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Coronavirus: 5 Lessons Learned from Tennessee Governor's Executive Orders to Stay at Home

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Governor Bill Lee announced the implementation beginning April 1 and continuing through April 14 of two executive orders closing certain nonessential businesses and urging his citizens to stay at home. But the Governor made clear this order is no mandate to shelter in place. Unlike his counterparts in Virginia and North Carolina, Governor Lee's order is one of encouragement, not requirement.

The Orders

On March 30, 2020, Governor Lee issued Executive Orders No. 21 and No. 22 to urge Tennesseans to stay home except when engaging in an "Essential Activity" (such as caring for those in need or obtaining food or medicine) or "Essential Services" (including individuals whose job functions are deemed essential).

Both "Essential Activity" and "Essential Services" are broadly defined in Order 22 and should be closely reviewed to determine (i) what personal conduct is permitted and (ii) which businesses and organizations may continue to operate. Persons engaged in these activities are strongly encouraged to limit such activities as much as possible. When engaged in such permitted activities, all persons must comply with the "Health Guidelines" (President Trump's and the CDC's guidance on Coronavirus) to the greatest extent possible.

Businesses not performing Essential Services are not open for use or access by the public, effectively ordering a shutdown of operations. This mandate is subject to a long and broad list of exceptions found on Attachment A to Order 22.

Order 21 also expands Executive Order No. 17 to mandate the closure of, among other things, bars, restaurants, gyms, businesses that perform or necessitate close-contact personal services, and recreational and entertainment venues and gatherings. Businesses that can provide delivery or telephone orders are encouraged to do so, and persons are encouraged to support such businesses to the extent feasible.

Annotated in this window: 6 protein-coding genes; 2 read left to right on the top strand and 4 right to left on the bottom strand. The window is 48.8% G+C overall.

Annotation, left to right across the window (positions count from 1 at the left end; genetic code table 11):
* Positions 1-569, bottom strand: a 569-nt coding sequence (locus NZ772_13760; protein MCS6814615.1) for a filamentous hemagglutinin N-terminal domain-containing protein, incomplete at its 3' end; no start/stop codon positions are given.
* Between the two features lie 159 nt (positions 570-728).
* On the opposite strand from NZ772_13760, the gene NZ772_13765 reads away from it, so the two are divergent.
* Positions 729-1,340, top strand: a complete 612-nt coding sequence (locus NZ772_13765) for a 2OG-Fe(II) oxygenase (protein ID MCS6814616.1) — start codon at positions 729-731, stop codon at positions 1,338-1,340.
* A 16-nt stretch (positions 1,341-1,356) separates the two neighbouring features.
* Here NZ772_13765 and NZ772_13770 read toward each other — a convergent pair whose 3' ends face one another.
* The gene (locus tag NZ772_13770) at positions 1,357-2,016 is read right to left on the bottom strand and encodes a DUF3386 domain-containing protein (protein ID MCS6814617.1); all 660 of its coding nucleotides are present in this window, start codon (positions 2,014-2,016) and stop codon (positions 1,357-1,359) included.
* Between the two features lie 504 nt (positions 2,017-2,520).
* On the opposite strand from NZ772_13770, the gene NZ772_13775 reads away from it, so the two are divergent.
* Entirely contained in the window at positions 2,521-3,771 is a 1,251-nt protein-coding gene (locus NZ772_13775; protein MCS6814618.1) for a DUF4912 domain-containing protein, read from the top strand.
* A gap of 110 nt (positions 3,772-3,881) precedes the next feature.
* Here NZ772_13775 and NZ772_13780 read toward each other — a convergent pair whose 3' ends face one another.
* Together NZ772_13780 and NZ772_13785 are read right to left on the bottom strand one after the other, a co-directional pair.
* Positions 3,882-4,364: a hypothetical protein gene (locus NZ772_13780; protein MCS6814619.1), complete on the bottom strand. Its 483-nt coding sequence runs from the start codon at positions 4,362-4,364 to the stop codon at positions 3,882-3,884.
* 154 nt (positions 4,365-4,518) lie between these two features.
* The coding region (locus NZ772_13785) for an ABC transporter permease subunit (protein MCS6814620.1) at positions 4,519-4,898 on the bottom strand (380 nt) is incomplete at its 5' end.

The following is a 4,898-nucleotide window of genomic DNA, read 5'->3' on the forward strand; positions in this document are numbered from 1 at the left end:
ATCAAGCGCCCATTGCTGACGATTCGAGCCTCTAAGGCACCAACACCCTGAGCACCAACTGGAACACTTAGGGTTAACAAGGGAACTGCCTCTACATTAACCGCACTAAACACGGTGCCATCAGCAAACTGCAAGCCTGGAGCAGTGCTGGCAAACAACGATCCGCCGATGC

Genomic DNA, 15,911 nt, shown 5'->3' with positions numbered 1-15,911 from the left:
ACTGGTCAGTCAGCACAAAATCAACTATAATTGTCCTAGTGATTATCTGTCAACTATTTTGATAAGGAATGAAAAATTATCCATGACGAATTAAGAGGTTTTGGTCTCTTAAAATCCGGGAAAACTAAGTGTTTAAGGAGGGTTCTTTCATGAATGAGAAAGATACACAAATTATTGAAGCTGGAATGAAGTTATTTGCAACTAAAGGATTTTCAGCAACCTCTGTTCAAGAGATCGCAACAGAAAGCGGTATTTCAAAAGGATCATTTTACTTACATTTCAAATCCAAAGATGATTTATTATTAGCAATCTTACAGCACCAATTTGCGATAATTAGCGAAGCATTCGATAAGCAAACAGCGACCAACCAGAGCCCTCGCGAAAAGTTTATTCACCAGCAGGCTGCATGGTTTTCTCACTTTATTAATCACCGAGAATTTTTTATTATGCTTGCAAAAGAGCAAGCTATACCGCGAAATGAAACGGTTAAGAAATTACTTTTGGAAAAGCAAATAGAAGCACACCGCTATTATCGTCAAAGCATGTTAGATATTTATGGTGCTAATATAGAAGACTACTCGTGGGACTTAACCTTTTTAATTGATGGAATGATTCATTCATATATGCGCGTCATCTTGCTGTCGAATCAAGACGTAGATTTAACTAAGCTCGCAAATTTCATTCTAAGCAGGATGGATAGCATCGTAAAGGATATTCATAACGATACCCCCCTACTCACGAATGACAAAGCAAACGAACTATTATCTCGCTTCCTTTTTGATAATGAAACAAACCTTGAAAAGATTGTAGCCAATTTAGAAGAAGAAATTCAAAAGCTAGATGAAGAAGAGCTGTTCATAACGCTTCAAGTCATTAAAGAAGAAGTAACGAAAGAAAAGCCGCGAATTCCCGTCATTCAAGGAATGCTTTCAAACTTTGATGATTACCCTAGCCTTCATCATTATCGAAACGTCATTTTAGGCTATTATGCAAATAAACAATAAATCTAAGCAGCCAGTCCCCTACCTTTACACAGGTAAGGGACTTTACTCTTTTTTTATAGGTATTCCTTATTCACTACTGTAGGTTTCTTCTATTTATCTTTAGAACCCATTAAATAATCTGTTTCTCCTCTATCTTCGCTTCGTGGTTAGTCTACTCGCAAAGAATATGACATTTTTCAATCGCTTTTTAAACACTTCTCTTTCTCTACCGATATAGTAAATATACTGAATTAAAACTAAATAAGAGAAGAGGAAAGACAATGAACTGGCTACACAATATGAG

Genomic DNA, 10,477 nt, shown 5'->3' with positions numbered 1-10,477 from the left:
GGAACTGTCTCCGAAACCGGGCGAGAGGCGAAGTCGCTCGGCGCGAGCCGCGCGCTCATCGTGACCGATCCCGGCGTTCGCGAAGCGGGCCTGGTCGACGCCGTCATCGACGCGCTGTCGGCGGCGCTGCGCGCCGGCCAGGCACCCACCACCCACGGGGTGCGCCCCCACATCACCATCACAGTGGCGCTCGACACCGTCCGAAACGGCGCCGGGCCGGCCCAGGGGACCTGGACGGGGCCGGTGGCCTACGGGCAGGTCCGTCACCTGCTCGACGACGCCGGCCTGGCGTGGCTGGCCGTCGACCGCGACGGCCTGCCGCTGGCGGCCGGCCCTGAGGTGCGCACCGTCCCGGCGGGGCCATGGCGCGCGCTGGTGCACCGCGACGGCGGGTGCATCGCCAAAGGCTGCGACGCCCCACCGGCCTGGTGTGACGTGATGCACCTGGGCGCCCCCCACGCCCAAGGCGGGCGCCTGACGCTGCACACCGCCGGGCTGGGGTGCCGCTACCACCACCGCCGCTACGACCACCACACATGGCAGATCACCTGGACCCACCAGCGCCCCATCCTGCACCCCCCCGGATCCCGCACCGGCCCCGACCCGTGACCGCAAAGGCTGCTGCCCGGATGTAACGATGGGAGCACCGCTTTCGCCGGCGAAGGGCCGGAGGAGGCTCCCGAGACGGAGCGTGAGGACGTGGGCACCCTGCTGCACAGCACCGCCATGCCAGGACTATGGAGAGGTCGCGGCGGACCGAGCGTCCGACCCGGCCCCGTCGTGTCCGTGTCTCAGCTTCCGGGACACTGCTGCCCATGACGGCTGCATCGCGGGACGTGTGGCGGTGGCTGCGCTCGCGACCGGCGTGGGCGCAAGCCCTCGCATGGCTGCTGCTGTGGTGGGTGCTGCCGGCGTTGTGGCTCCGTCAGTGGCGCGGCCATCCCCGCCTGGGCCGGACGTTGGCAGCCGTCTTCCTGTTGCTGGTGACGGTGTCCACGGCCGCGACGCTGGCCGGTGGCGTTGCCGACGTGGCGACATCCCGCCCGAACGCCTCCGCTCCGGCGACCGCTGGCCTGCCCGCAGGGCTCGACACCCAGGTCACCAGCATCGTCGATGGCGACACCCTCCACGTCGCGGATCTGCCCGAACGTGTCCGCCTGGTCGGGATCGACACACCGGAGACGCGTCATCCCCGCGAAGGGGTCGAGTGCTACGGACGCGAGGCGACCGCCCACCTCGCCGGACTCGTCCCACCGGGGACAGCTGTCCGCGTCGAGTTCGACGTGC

Five Lessons Learned From The Orders

  1. Not a "Shelter in Place" Mandate. The Governor explicitly states Order 22 is not a "shelter in place" mandate but a recommendation that persons stay at home and avoid contact as much as possible.
     
  2. Businesses Not Deemed to be Engaged in "Essential Services" May Continue to Operate on a Limited Basis. Consistent with the orders of several other states and localities, Order 22 permits the continued "minimum necessary activities required to maintain any business or organization," regardless whether the business is deemed "Essential," including:
    1. Maintaining the value of the business' inventory;
    2. Preserving the condition of the business' physical plant and equipment, livestock, or other assets;
    3. Ensuring the security of the business;
    4. Protecting the business' mail, payroll, and employee benefits;
    5. Facilitating employees of the business being able to continue to work remotely from their residences; and
    6. Conducting any functions related to those activities.
       
  3. Pay Attention to Similar "Stay at Home" Orders in Your City or County. Order 22 does not limit any locality from issuing further orders, but the Governor's Orders will not be limited by any law, order, rule, or regulation.
     
  4. Listing of "Essential Businesses" Under Order 22 is Broader Than Many States. While it is common for states and counties to cite in their respective orders to the National Cybersecurity and Infrastructure Agency's "Guidance on the Essential Critical Infrastructure Workforce" to identify what operations and services are essential to continued critical infrastructure viability, Order 22's listing of what constitutes an "Essential Services" business in the State of Tennessee is both broad and far-reaching. Before assuming your business is not essential and must shut down, carefully review Attachment A to Order 22 to determine if a plausible argument can be made that your business fits into one of the several broad categories.
     
  5. Travel is Largely Unaffected by Order 22. While "Essential Travel" is deemed an "Essential Activity," Order 22's definition of Essential Travel is broad and includes all of the following:
    1. Travel related to Essential Activity (or otherwise permitted by Order 22);
    2. Travel related to performing Essential Services;
    3. Travel to care for the elderly, minors, dependents, persons with disabilities, and other vulnerable persons;
    4. Travel to or from educational institutions for the purposes of receiving materials for distance learning, receiving meals, and other related services;
    5. Travel to and from outside of the State of Tennessee; and
    6. Travel required by law, law enforcement, or court order, including to transport children pursuant to a custody agreement. 

If you have any questions about whether your business or any of its employees are essential workers, or need guidance on ensuring their ability to travel from home to work or throughout Tennessee on business, please contact Culver Schmid or Stephen McStravick. Also, please visit the Coronavirus (COVID-19): What you Need to Know information page on our website.

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Baker Donelson professional admitted to the practice of law in Texas. Practicing under the supervision of members of the Tennessee Bar in good standing.

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